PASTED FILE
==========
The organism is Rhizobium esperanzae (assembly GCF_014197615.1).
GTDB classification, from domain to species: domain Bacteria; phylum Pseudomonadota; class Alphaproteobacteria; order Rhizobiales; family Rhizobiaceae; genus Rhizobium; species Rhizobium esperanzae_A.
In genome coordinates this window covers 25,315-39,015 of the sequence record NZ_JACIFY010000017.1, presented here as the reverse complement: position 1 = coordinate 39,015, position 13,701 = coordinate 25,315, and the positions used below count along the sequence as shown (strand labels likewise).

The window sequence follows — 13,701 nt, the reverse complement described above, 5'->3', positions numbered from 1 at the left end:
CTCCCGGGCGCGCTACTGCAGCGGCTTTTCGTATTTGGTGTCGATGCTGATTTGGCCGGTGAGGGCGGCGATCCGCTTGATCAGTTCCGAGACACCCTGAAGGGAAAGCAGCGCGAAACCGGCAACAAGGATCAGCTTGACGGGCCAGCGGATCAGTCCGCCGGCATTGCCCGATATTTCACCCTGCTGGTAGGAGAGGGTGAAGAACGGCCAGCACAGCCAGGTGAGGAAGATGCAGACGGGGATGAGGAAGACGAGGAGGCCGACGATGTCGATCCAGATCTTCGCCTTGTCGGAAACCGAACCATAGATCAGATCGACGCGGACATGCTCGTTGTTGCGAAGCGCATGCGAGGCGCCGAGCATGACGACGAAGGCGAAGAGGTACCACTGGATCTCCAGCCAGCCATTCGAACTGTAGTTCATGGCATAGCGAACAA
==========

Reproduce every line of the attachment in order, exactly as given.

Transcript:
The organism is Rhizobium esperanzae (assembly GCF_014197615.1).
GTDB classification, from domain to species: domain Bacteria; phylum Pseudomonadota; class Alphaproteobacteria; order Rhizobiales; family Rhizobiaceae; genus Rhizobium; species Rhizobium esperanzae_A.
In genome coordinates this window covers 25,315-39,015 of the sequence record NZ_JACIFY010000017.1, presented here as the reverse complement: position 1 = coordinate 39,015, position 13,701 = coordinate 25,315, and the positions used below count along the sequence as shown (strand labels likewise).

The window sequence follows — 13,701 nt, the reverse complement described above, 5'->3', positions numbered from 1 at the left end:
CTCCCGGGCGCGCTACTGCAGCGGCTTTTCGTATTTGGTGTCGATGCTGATTTGGCCGGTGAGGGCGGCGATCCGCTTGATCAGTTCCGAGACACCCTGAAGGGAAAGCAGCGCGAAACCGGCAACAAGGATCAGCTTGACGGGCCAGCGGATCAGTCCGCCGGCATTGCCCGATATTTCACCCTGCTGGTAGGAGAGGGTGAAGAACGGCCAGCACAGCCAGGTGAGGAAGATGCAGACGGGGATGAGGAAGACGAGGAGGCCGACGATGTCGATCCAGATCTTCGCCTTGTCGGAAACCGAACCATAGATCAGATCGACGCGGACATGCTCGTTGTTGCGAAGCGCATGCGAGGCGCCGAGCATGACGACGAAGGCGAAGAGGTACCACTGGATCTCCAGCCAGCCATTCGAACTGTAGTTCATGGCATAGCGAACAA